Blog‎ > ‎Miscellanea‎ > ‎

Partner Poaching

posted Nov 24, 2014, 10:54 PM by Sophia de Lautour   [ updated Nov 25, 2014, 2:17 PM ]
sydney tango lessons
Image by Tom Gettelfinger of Memphis

Sharing this blog post from Tango Salon Adelaide ((9/11/14)) about the bothersome phenomenon of 'partner poaching' in milongas where dance invitations are strictly made /accepted by cabeceo / mirada. 

There are no milongas like that in Sydney but plenty in Buenos Aires. In Sydney and other cities in Australia  the use of cabeceo is quite random and erratic, and usually employed by higher level dancers that have experienced tangoing in  Buenos Aires. So whilst this post is particularly worth reading if you are travelling to Buenos Aires for tango, it still has some relevance to the Australian tango scene.

Partner Poaching

'Sometimes our eye-sight doesn’t serve us well, and our use of the cabeceo suffers accordingly. There have been times when a lady has accepted my invitation from afar, but the man in the next seat has dashed across the floor before I’ve even risen. The lady has a choice – insist on waiting for me to arrive and send the ‘sprinter’ away, or dance with him, and give me a nod to indicate “next tanda”.

I have also found myself as one of two men approaching a lady, only to find that I’ve got it wrong. This situation has often been resolved by everyone laughing it off as part of the fun, followed by my retreat … although once, one of my regular partners at El Maipu, sitting nearby, fixed things by saying, “Come on Robert, let’s dance”! No retreat necessary.

However, there is another, less pleasant scenario that is talked about in some of the milongas in Buenos Aires, and at my local ones; this is the one involving the ‘partner poacher’. Certainly, the ‘sprinter’ above may be one of those, and if the lady doesn’t want to dance with him, she can choose not to. However, the talk is more about some women: they are close to the line of sight of the cabeceo from a man to a woman nearby; as the man approaches, she jumps up and enters the dance floor in front of the intended lady. Again, there is a choice at hand – this time by the man. He will normally not want to embarrass the lady on the floor, so will dance with her …. hopefully, with a nod to the lady still seated.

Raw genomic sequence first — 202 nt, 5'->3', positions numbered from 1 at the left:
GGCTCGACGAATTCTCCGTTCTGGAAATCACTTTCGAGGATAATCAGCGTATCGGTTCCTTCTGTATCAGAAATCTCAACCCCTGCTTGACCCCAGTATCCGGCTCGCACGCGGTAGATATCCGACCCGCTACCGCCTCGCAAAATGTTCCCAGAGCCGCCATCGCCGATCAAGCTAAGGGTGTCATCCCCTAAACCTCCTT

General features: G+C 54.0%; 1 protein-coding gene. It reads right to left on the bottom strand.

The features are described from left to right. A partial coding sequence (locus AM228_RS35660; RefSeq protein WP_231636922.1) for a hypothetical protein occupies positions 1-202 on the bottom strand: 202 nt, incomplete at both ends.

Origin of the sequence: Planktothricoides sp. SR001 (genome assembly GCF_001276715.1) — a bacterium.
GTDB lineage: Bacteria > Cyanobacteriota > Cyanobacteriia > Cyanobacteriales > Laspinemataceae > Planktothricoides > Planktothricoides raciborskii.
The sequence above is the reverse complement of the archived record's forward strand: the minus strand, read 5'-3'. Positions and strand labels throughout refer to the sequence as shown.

Sometimes the misunderstanding is unintended, and at other times, women talk about their partners being stolen. The ‘partner poacher’ gets her dance, but at what cost? Clearly, there is some ill-feeling from affected women. And for the man? He too will be disturbed, and may end up simply ‘going through the motions’ for the tanda, feeling resentful. All in all, not a good result.

So, what is the protocol? It’s quite simple really. Once the cabeceo has been successful, the man will approach the woman, making frequent eye contact solely with her; she will do the same, as confirmation that she is his intended partner. The woman should stay seated until the man is at her table, gives her another clear nod, then she should join him on the floor. In these circumstances the likelihood of mistakes, while never completely eliminated, is lessened and harmony in the milonga will prevail.' 

Some say that it doesn't exist, that it's  an urban myth - but I have lost a dance invitation to poachers in Buenos Aires on several occasions and it's very annoying! One reader suggests the following strategy:

'I find a good remedy for the latter form is to keep one's sight on your intended partner as you walk, and when mugged, don't make eye contact with the mugger but just say e.g. 'lo siento' (excuse me) and step around the obstruction.

I guess some might say such a display of impoliteness is not a good idea :) But I hope it does at least discourage further attempts.'

I agree with this strategy because by accepting to dance with a poacher the leader is in effect rewarding undesirable behaviour.  Even if it the intercepting follower did genuinely believe that the invitation was for her (so technically not 'poaching') this suggested response will reinforce to her the importance of making sure that the invitation is actually for her.

tango lessons sydney
                                              image by Sherry Ott